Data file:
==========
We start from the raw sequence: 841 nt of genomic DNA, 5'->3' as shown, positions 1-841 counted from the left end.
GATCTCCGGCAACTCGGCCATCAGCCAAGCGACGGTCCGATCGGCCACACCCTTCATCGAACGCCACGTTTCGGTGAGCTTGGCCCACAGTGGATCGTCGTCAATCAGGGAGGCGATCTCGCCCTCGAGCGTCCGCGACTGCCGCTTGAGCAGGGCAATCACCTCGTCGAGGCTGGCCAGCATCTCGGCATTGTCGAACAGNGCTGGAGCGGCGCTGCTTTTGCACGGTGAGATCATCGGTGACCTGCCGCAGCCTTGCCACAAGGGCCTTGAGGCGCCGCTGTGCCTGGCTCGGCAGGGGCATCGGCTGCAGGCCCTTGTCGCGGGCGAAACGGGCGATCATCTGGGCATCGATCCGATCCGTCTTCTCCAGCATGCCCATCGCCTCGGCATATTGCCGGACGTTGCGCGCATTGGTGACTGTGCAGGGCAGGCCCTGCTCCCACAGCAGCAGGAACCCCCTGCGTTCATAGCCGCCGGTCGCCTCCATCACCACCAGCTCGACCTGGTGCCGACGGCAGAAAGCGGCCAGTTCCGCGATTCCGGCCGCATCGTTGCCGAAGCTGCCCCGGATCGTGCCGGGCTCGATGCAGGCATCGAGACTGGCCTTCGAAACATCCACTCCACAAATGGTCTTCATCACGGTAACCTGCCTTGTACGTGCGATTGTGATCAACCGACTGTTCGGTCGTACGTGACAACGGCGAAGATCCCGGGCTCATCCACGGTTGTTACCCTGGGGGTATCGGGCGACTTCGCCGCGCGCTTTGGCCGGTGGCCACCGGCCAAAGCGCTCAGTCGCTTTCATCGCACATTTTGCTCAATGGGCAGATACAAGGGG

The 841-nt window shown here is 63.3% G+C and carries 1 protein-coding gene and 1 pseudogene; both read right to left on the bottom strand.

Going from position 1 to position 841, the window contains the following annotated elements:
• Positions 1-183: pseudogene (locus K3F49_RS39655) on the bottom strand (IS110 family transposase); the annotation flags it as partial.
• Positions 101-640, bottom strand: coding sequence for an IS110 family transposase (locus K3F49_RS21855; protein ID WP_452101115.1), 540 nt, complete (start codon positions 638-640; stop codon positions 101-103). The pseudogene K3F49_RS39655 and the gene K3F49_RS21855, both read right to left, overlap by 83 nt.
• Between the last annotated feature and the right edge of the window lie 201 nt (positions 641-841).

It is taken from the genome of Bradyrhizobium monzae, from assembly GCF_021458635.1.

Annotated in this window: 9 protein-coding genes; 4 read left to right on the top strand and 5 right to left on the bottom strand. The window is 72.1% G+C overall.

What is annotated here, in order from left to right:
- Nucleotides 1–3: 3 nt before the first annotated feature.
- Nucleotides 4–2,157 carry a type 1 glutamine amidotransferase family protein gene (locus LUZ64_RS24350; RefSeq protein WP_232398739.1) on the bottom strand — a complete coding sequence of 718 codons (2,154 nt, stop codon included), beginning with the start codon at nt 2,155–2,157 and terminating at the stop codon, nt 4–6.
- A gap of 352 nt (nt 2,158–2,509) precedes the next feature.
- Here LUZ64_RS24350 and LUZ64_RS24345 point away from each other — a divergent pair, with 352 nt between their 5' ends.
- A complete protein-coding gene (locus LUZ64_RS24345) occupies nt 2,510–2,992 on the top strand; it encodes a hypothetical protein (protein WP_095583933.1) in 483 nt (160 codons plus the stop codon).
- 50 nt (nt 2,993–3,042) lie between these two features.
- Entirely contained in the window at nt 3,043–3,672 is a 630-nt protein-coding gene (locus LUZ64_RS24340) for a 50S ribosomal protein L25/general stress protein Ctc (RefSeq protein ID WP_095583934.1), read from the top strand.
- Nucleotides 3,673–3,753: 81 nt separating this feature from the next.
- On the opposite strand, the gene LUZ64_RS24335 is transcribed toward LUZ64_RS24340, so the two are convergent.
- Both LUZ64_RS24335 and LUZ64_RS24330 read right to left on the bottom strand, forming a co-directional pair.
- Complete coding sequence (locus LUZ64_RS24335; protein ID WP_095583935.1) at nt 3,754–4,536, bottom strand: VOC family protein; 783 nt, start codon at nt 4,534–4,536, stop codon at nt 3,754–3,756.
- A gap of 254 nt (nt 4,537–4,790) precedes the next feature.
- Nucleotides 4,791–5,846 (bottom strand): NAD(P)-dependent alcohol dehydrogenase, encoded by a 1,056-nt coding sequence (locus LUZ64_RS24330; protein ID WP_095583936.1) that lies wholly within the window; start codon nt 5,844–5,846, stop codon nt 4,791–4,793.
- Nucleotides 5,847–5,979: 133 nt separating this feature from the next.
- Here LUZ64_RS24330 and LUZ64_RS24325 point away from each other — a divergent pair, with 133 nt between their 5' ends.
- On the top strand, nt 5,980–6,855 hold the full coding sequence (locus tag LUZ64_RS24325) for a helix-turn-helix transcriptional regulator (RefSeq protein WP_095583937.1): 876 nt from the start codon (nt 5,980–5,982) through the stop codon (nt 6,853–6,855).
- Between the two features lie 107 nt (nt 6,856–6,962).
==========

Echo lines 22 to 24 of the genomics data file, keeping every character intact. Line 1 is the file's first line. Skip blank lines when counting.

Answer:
- A gap of 254 nt (nt 4,537–4,790) precedes the next feature.
- Nucleotides 4,791–5,846 (bottom strand): NAD(P)-dependent alcohol dehydrogenase, encoded by a 1,056-nt coding sequence (locus LUZ64_RS24330; protein ID WP_095583936.1) that lies wholly within the window; start codon nt 5,844–5,846, stop codon nt 4,791–4,793.
- Nucleotides 5,847–5,979: 133 nt separating this feature from the next.